Good morning, Camden Chatters.
With such horrifying events going on in our country right now, writing about — or even thinking about — baseball seems like a trivial endeavor. But this being a baseball blog, we shall try our best, if for no other reason than to provide a momentary distraction from the chaos of the real world.
And hey, kudos to MLB for actually giving us some news to talk about yesterday. In a blockbuster trade, the Cleveland Soon To Change Their Team Name But Waiting Until Next Year For Unclear Reasons dealt their superstar shortstop, Francisco Lindor, to the New York Mets for four players.
It was a move that wasn’t entirely unexpected. The notoriously low-payroll Cleveland was long rumored to be shopping the pending free agent Lindor, a 27-year-old with four All-Star appearances, two Gold Gloves, and three top-10 MVP finishes already under his belt, or else risk losing him after the season with nothing but a draft pick in return. And some pundits think the club got a reasonable return package. Still, what a gut punch for Cleveland fans. They’re a competitive club that’s losing one of the most exciting players in baseball because ownership wasn’t willing to shell out the money to keep him.
Congrats to the Mets, under new owner Steve Cohen, who have been one of the busiest teams in baseball this offseason, first signing reliever Trevor May and catcher James McCann to multi-year contracts and now acquiring a potential franchise cornerstone. They and the Padres are making big moves while most teams slumber for the winter.
I can’t help but wonder which side of this kind of trade the Orioles will be on, if and when they become a contending team again. Will they be Cleveland, having to trade a homegrown, star player in his prime because his price tag is too high? Or will they be an active buyer like the Mets, willing to deal from their prospect pool — and spend a little money — to put a strong team in place?
My guess would be more of the former, but who knows? We have yet to see what a contending Orioles team looks like since John and Louis Angelos officially took the ownership reins from their father. The Birds may have a skinflint budget now, but once they’re out of the rebuilding phase and into the winning phase, perhaps ownership will be a little more generous with the checkbook. It’s a question I’m looking forward to having answered someday.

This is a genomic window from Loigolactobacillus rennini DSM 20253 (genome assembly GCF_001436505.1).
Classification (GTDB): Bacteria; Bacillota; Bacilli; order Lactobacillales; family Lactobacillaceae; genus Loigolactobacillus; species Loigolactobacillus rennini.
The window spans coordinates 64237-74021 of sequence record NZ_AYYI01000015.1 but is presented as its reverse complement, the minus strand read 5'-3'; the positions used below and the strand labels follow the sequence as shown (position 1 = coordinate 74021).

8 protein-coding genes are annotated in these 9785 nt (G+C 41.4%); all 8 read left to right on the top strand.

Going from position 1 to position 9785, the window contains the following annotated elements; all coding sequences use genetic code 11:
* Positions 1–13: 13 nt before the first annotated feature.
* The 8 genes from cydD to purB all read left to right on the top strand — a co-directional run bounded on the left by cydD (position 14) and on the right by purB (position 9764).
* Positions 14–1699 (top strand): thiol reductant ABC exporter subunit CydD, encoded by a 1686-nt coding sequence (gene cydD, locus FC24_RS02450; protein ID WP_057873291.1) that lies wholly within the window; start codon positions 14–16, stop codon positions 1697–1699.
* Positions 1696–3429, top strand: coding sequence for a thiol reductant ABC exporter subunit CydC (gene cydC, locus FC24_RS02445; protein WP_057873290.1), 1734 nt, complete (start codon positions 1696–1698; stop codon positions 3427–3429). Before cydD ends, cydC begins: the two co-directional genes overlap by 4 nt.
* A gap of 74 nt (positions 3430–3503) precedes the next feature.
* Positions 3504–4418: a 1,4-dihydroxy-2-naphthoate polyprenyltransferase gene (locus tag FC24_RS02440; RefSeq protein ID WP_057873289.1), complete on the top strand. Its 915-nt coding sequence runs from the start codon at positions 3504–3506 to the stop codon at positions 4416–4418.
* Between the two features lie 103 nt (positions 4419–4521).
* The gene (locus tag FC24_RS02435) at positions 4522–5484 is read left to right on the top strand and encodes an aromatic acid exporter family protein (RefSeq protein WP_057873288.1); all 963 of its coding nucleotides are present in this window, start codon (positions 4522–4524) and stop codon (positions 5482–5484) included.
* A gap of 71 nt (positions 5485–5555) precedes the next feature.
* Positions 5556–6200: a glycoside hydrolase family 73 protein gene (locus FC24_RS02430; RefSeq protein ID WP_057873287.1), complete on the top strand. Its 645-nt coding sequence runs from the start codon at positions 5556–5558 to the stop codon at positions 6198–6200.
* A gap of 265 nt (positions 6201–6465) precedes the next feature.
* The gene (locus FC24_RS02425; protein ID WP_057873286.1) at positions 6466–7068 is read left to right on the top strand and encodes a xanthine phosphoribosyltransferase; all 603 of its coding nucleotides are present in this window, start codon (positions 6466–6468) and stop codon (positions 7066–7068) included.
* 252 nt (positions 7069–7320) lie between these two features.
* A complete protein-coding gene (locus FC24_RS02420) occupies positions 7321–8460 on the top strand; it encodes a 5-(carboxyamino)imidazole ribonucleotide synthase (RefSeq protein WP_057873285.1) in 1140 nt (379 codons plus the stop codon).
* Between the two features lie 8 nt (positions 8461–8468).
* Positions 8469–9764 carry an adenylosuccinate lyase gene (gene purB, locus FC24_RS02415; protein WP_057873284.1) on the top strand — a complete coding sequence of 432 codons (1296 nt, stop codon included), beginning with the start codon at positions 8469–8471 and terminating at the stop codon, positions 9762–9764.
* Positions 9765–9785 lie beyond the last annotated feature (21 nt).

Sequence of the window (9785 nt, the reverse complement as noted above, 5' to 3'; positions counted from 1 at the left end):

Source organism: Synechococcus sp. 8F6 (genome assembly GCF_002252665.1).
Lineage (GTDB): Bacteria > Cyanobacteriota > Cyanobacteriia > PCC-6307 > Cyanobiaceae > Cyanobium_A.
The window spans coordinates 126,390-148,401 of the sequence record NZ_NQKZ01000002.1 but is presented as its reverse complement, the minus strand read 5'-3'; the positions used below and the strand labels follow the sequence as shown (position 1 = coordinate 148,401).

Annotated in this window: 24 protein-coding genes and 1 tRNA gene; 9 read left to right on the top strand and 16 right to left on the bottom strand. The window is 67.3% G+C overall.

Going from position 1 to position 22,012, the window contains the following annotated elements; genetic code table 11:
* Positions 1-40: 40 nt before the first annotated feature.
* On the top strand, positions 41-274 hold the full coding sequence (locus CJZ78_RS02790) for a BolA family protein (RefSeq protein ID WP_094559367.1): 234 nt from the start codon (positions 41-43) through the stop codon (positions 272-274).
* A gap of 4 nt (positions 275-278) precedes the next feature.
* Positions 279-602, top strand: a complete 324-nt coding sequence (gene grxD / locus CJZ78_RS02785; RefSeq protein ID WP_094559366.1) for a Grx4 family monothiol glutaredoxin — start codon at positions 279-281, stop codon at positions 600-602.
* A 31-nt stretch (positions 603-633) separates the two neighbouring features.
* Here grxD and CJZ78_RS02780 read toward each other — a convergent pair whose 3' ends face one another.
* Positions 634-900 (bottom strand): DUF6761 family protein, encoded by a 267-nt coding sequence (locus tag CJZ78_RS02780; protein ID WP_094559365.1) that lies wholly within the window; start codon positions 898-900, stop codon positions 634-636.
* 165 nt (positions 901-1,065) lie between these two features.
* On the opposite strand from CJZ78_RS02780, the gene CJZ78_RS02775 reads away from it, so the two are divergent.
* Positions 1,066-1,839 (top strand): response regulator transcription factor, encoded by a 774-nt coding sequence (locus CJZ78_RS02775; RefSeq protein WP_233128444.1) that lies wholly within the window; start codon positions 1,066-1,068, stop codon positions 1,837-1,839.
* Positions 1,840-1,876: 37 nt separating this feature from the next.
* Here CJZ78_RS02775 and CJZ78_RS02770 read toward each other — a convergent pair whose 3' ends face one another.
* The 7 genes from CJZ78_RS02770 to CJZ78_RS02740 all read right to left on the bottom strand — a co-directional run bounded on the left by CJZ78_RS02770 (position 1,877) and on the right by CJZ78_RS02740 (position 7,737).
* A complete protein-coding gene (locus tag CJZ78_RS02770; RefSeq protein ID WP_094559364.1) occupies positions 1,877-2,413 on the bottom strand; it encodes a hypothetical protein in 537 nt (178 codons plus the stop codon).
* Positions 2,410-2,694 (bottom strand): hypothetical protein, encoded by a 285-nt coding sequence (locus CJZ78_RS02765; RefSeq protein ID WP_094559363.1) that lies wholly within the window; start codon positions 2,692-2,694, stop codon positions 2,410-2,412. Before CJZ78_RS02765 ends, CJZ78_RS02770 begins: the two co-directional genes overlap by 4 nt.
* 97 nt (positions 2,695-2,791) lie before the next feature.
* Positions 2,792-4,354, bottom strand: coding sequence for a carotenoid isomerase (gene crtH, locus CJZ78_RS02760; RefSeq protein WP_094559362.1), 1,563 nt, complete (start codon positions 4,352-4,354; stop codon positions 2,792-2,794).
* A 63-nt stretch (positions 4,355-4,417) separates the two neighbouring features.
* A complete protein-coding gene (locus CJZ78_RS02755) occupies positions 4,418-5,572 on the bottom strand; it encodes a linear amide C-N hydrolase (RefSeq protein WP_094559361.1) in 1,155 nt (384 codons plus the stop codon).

Baltimore Orioles 2021 Top 50 Prospects | Prospects1500
A lot of sites have prospect lists, but not many of them go 50 deep. This is the place to be if you want to read about guys like, say, Leonel Sanchez and Zach Muckenhirn.
New O’s coach brings youth and more to his job - Steve Melewski
Get to know new third base coach Tony Mansolino, who — fun fact — was born 18 days after I was, which I think makes him the first Orioles coach ever younger than me. Welp, I’ve basically got one foot in the grave over here.
Holt tasked with setting innings restrictions and freedoms - School of Roch
How do you figure out how to ramp up pitchers’ full-season workload after a 2020 season that was less than a third as long? I’m glad it’s Chris Holt’s job to figure that out and not mine.
Orioles birthdays and history
Is today your birthday? Happy birthday! Five Orioles were born on this day, including 1950s outfielders Willie Tasby, who turns 88, and the late Jim Busby (b. 1927, d. 1996). Also celebrating birthdays today are blink-and-you-missed-them Birds Shane Turner (58), Paul Carey (53), and Breyvic Valera (29).
It’s been a slow day in Orioles history. On this day in 2004, the O’s signed righty reliever Mike DeJean, who went on to post an unsightly 6.13 ERA and 0-5 record in 37 games — allowing nearly two baserunners per inning — before the Birds traded him in July. Why does it feel like signing veteran relievers almost never works out well for the Orioles?